Jeremy Saenz discusses the use of web frameworks, suggesting that libraries, such as his open source project Martini, can better serve the needs of web development.
Sara Vieira presents some of the apps, command line tools and frameworks available to the front-end developer.
Elena Laskavaia explains how to write a simple C/C++ checker to find errors in code with Code Analysis Framework (codan) and the AST introspection APIs of the CDT.
Bret Victor suggests how each of the human activities in which thought is externalized (conversing, presenting, reading, writing, etc) can be redesigned for a dynamic medium.
Paul Butcher discusses difficulties with concurrency and some of the alternatives that help with this, focusing on Actors and how they help deal with threads and locks and make code clearer.
Yehuda Katz introduces Rust: the ownership system, automatic memory management which guarantees at compile time that a program will never segfault, making Rust code resilient against memory leaks.
Rachel Andrews takes a look at how front-end development has changed over the last few years, and the issues those changes have created.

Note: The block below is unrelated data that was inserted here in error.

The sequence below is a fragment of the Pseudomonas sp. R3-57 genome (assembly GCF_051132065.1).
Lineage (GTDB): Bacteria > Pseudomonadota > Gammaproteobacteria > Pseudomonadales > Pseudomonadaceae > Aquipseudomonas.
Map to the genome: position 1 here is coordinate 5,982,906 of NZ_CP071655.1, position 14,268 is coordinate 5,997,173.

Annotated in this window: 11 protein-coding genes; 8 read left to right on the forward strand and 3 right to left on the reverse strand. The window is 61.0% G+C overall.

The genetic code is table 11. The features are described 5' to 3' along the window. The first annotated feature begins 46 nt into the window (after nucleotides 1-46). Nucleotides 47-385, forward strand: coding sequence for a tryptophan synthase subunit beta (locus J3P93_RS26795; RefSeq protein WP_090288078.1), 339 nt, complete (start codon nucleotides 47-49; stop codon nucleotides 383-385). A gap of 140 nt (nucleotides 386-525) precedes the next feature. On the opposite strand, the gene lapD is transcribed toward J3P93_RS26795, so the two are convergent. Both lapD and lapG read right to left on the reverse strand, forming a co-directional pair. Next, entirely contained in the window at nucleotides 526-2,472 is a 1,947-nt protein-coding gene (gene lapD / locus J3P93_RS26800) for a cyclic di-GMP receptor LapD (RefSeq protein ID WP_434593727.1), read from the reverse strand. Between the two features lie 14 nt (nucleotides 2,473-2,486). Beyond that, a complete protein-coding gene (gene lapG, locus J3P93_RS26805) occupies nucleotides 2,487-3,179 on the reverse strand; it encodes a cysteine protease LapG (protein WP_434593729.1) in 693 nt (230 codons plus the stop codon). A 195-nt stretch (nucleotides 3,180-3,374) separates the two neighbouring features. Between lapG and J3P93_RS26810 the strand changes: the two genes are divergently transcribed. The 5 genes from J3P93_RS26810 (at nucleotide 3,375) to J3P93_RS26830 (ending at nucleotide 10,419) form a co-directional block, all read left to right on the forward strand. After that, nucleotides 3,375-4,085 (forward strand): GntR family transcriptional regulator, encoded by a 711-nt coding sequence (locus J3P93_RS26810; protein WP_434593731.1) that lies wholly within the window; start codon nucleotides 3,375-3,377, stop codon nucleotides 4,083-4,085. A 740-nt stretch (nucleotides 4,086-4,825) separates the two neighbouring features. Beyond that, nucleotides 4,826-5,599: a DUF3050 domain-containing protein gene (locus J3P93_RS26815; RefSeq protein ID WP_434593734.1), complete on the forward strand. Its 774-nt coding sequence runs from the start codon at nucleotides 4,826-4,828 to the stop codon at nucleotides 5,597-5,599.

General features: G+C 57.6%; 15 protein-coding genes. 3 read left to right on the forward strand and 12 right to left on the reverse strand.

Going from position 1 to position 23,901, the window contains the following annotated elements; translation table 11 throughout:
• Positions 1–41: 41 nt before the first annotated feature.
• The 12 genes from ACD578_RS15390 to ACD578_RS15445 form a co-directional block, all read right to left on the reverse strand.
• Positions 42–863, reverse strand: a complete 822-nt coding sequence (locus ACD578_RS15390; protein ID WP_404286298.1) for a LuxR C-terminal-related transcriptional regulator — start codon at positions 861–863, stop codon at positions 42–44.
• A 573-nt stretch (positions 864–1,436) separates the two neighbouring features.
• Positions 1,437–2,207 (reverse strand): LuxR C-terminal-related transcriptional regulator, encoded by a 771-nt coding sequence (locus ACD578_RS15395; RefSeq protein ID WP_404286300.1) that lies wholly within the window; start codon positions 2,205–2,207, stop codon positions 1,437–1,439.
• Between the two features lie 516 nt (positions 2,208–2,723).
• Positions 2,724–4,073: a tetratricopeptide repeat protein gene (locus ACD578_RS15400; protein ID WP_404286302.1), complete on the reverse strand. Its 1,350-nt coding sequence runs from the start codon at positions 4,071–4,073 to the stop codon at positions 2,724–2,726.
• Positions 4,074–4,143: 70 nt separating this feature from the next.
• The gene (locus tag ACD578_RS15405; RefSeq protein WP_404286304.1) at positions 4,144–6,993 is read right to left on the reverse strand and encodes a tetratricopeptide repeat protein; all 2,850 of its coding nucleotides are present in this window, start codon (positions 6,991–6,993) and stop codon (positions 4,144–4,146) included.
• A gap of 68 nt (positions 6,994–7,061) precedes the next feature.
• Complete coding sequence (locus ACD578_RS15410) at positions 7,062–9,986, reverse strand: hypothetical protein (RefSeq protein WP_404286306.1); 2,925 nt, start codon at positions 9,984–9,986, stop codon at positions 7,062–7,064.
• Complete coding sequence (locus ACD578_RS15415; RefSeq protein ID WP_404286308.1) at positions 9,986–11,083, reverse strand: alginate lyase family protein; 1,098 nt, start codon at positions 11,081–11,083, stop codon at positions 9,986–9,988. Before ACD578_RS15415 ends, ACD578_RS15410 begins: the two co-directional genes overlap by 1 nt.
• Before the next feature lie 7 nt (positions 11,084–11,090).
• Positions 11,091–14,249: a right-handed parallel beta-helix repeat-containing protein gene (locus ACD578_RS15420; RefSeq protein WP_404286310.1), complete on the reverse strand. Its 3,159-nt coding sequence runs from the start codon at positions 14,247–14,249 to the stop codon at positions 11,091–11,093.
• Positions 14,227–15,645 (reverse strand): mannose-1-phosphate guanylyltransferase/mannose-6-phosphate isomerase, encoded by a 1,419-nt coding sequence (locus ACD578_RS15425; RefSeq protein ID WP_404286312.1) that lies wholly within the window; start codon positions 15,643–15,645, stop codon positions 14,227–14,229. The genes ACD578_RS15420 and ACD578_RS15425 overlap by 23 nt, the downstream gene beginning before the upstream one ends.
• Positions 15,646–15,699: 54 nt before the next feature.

Jeff Morgan shares lessons learned helping organization adopt test automation, along with techniques for keeping the automation code simple, clean and maintainable.
Thirumala Reddy Mutchukota presents the Eclipse Job Groups API, its uses and sample implementations to parallelize lengthy operations in Eclipse.
Tyler Jewell introduces Eclipse Che, its architecture, how to create Java applications with it and provides a tutorial on building plug-ins and extensions to Che directly.
John Skinner debates the web designer-developer roles in today’s agile technology environment, arguing that it is time to redefine these roles.
Stuart Halloway discusses the design of core.async and some of its capabilities: channels, put and take, go blocks, alts! and alts!!, timeouts, showing their use through code.